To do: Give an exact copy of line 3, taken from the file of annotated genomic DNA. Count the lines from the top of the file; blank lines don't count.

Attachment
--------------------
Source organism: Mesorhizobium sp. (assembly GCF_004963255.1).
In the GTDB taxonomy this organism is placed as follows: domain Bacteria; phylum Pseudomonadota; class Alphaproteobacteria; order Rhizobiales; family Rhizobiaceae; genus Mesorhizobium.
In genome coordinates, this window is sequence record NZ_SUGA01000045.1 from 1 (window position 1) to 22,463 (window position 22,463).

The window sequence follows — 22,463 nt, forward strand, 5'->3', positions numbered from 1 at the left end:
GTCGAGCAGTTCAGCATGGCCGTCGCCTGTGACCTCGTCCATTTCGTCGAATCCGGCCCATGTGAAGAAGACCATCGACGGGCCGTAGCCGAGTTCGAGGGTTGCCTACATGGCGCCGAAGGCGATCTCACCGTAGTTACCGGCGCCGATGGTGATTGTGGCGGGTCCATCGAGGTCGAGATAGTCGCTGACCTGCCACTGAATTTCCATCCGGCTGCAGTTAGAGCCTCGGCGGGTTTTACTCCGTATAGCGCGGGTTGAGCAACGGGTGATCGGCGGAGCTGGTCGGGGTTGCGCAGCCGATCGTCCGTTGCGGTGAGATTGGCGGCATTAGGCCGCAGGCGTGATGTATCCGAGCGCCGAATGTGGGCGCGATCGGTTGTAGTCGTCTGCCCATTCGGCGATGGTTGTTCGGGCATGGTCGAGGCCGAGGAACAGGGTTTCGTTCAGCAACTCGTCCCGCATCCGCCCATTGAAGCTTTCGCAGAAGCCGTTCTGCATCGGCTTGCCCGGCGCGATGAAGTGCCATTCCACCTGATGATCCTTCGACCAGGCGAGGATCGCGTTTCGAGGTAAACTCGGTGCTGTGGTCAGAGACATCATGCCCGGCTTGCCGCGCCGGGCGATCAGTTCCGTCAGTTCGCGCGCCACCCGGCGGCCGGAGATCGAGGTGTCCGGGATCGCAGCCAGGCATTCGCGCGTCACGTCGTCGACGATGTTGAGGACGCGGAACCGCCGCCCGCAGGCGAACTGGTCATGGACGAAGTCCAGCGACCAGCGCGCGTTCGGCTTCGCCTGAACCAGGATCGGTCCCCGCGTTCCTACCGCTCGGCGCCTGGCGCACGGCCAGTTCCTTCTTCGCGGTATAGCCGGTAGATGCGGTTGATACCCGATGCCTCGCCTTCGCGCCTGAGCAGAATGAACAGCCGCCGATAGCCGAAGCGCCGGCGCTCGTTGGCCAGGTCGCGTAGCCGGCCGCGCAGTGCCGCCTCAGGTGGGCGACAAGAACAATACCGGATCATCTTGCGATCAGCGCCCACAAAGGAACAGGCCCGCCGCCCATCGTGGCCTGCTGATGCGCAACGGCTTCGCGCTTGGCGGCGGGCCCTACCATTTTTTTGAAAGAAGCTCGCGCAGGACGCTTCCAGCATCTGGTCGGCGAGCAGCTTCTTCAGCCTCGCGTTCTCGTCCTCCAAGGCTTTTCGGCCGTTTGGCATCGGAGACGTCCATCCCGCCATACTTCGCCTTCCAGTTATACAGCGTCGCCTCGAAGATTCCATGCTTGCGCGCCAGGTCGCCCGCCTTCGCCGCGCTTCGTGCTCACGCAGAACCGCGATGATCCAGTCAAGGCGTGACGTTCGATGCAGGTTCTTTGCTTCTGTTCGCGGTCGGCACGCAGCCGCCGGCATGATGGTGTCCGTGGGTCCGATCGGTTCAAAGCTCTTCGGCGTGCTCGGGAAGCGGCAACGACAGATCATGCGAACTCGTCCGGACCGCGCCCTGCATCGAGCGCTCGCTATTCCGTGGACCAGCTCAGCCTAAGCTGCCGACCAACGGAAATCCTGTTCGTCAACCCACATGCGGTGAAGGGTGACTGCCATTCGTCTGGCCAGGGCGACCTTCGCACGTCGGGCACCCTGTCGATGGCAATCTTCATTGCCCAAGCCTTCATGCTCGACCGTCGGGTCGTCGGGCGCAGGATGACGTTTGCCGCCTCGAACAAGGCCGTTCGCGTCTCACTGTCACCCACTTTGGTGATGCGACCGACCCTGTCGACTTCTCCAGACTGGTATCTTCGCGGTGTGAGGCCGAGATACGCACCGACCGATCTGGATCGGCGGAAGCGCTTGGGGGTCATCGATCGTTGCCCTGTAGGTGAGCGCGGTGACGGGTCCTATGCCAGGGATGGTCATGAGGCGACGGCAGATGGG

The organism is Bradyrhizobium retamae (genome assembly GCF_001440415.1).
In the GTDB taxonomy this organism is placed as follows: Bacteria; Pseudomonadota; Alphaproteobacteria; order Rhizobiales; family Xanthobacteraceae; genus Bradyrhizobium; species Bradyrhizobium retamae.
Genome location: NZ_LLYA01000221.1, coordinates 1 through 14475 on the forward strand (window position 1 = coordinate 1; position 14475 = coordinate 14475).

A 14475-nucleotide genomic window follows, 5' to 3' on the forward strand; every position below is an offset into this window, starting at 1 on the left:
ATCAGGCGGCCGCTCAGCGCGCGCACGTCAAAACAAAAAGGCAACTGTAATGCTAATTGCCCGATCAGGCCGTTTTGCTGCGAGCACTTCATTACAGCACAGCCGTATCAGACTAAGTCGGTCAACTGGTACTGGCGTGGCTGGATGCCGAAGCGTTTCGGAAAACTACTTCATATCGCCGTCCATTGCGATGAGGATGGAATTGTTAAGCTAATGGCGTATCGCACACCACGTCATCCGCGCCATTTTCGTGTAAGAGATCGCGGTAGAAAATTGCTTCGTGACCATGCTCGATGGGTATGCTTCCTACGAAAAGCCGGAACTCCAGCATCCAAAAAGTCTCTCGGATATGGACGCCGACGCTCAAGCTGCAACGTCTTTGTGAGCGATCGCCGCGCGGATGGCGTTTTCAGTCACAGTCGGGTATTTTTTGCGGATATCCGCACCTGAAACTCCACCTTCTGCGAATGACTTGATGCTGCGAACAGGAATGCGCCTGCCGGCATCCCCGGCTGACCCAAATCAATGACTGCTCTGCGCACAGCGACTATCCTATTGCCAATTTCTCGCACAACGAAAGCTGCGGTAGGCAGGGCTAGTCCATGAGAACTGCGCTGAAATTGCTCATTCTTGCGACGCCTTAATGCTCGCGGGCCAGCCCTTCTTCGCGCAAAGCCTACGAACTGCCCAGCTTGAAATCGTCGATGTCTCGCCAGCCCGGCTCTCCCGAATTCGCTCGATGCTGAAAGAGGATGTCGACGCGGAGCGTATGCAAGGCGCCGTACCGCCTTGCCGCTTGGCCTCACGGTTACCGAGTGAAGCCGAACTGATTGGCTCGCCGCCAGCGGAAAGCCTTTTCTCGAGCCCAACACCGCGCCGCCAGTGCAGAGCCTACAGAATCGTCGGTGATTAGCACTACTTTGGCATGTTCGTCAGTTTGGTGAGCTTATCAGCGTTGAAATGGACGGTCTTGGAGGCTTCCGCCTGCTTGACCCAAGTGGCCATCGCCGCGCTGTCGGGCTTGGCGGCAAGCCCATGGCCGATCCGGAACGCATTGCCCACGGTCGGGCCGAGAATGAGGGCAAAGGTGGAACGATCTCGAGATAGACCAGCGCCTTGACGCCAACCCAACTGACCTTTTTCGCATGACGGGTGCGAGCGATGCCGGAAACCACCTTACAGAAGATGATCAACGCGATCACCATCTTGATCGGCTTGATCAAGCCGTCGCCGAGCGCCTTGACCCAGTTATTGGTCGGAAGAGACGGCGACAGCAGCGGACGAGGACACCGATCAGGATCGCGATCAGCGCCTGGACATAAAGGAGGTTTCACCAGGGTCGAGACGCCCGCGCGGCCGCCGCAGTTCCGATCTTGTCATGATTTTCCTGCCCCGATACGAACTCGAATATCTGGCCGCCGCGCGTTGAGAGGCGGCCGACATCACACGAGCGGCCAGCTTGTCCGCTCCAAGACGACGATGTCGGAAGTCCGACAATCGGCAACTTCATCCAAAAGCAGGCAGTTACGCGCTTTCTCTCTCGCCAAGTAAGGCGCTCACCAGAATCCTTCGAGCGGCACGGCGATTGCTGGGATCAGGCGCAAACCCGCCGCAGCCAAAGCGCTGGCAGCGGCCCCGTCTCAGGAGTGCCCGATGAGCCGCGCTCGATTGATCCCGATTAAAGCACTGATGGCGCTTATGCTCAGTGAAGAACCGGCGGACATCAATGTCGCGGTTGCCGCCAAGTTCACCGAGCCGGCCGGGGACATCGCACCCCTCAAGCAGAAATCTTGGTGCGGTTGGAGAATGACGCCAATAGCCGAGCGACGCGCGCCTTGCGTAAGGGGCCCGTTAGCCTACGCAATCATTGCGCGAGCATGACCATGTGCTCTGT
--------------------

In genome coordinates, this window is sequence record NZ_SUGA01000045.1 from 1 (window position 1) to 22,463 (window position 22,463).